I have read with some amazement yet another letter (‘Greenidge ignores inconvenient truth’ SN, August 31) penned by Leslie Ramsammy, purporting to be a reasoned response to comments I made. On a previous occasion, Dr Ramsammy dilated on my moral right to express my views on the National Budget. He seems fond of assertions that no professional economist, not even in the PPP would defend. For this reason I had not bothered to respond to his previous comments which were stronger on vitriol and misquoting than on analysis. He has not strayed very far from that tradition in his reply to my letters (really in two parts) published on the 22nd and 23rd instant concerning Mr Jagdeo’s statement to the youths at the Impress Youth Conference on August 11.
In that letter I stated that the PPP and PNC borrowing between 1957 and 1992 funded the construction of most of the infrastructure Guyana enjoys today and, that the sum borrowed over that time was not US$2B but rather $0.7B, the rest being arrears and penalty interest accumulated after 1985. Dr Ramsammy concludes from this that I hate the PPP! His main contribution to the issue of the debt and its rescheduling is that I lied about the Demerara Harbour Bridge (DHB) and the Essequibo Coast Road being the outcome of investment by the PNC. He claims that they were both in a deplorable state in 1992 and had to be reconstructed or rehabilitated by the PPP. The PNC could therefore not have ‘given’ them to the nation.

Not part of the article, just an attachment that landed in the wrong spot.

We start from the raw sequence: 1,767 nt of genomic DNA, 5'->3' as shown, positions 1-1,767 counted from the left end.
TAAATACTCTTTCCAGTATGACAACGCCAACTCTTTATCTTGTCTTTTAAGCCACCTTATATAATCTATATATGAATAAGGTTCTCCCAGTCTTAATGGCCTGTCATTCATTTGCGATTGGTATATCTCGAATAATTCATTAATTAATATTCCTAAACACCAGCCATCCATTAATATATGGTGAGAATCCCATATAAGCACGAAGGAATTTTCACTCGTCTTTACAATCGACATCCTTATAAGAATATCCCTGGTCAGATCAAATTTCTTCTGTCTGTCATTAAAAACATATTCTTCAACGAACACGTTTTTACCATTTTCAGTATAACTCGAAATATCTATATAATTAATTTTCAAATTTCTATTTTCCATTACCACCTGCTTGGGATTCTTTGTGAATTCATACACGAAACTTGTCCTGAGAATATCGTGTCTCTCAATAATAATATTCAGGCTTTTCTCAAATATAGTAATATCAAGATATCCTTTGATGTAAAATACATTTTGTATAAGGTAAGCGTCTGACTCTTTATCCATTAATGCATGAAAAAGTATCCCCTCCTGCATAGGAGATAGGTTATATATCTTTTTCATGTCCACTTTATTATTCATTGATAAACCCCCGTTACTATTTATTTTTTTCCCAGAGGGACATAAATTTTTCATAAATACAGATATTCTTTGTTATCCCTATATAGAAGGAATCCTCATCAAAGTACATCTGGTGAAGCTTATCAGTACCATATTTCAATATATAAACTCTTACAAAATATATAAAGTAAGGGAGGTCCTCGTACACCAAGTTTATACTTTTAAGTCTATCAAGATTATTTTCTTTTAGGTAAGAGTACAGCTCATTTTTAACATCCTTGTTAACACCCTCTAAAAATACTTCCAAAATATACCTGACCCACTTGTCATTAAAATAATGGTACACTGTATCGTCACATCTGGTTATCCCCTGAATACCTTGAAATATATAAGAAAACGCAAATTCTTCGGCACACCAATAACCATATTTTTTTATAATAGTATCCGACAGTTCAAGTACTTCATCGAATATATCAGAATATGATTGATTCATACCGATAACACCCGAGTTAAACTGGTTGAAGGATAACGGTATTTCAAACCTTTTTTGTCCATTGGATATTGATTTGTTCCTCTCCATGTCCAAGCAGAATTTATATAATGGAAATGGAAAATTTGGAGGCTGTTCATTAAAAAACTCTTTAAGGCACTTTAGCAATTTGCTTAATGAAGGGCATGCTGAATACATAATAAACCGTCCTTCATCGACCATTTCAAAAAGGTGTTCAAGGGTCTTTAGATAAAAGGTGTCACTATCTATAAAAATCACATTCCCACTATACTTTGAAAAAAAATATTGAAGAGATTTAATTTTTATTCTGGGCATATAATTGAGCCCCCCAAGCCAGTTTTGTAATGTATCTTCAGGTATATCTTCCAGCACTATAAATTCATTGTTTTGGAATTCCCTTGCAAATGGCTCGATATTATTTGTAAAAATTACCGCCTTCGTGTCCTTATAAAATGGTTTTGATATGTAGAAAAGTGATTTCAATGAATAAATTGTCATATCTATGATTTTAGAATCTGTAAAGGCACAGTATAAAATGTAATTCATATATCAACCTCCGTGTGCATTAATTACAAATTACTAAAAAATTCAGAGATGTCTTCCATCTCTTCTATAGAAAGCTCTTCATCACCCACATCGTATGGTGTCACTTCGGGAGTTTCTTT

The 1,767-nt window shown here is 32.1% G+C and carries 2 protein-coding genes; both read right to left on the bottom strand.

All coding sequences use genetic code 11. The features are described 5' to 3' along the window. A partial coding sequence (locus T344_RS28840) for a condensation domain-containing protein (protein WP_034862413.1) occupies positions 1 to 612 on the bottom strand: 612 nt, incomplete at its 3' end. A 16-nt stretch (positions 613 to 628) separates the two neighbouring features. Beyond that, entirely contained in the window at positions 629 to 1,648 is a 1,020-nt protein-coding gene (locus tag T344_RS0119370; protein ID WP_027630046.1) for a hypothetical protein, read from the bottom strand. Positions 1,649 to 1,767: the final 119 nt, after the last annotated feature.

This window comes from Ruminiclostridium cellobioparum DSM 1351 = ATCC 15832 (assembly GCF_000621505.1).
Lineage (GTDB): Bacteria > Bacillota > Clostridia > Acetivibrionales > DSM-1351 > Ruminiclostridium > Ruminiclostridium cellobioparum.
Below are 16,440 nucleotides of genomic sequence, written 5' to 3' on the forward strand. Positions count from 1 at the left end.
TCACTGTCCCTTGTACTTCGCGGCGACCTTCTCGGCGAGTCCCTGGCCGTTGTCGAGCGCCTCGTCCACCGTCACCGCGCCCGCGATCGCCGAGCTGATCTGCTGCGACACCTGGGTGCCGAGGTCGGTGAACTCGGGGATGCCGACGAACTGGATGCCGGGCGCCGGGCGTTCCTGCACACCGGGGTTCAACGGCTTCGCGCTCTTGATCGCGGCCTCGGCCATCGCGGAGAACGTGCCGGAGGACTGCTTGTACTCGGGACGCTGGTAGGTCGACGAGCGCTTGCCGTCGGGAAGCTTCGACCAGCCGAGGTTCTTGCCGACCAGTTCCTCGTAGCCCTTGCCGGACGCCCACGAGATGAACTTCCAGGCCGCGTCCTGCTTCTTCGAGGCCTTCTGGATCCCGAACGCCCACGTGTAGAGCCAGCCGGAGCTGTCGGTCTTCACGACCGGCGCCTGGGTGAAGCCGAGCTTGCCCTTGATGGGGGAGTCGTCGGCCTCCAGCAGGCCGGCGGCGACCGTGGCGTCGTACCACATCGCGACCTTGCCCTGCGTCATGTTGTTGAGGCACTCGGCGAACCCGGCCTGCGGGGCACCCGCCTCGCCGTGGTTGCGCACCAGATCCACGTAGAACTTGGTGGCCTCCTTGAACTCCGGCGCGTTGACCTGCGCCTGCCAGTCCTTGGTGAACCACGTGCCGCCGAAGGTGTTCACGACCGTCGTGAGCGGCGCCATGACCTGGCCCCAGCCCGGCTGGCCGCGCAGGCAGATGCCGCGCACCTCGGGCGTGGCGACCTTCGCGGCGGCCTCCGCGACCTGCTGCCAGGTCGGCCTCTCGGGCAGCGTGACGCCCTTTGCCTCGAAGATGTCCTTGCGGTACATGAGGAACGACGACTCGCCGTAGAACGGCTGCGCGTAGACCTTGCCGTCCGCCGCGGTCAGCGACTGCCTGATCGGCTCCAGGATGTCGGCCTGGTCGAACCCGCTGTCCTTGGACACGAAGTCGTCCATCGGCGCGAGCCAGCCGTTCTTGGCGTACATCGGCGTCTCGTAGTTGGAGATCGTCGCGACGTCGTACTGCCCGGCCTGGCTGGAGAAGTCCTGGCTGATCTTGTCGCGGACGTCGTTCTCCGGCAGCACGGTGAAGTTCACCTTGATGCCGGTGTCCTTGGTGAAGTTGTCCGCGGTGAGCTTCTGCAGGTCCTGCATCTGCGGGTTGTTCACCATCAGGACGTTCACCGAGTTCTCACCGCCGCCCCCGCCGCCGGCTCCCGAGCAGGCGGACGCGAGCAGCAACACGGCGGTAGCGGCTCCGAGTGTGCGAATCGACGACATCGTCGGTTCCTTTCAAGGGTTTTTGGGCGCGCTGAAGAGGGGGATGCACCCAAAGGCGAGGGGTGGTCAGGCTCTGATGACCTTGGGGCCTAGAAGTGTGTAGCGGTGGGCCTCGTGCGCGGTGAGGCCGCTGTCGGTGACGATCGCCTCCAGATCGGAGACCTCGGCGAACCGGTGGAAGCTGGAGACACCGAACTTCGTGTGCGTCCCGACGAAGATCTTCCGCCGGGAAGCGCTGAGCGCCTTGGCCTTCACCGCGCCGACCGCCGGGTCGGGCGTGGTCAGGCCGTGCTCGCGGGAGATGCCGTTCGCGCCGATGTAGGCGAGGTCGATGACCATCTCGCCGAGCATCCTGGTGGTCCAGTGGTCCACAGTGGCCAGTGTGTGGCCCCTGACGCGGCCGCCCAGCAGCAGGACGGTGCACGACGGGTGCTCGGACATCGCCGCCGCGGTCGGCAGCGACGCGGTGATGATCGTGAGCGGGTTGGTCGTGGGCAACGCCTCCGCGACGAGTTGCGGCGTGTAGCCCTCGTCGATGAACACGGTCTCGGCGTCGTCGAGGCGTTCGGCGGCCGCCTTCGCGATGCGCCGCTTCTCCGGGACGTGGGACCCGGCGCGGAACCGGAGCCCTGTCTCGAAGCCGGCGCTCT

The words are his own, not mine, and it is a most extraordinary basis for unequivocally accusing someone of lying. Why are readers being subjected to such silly word games?
A facility would have had to be first built to need reconstruction. All capital projects need to be maintained and rehabilitated, and the fact that the DHB had to be rehabilitated after 14 years is not a crime. Indeed, if you take his argument to its logical conclusion, the PNC’s rehabilitation of the BBP and Tapakuma irrigation projects in the 1960s ‘proves’ that they were not initially built by the PPP at all!
Absurd! Obviously the writer believes that he is dealing with idiots or readers challenged by the English language.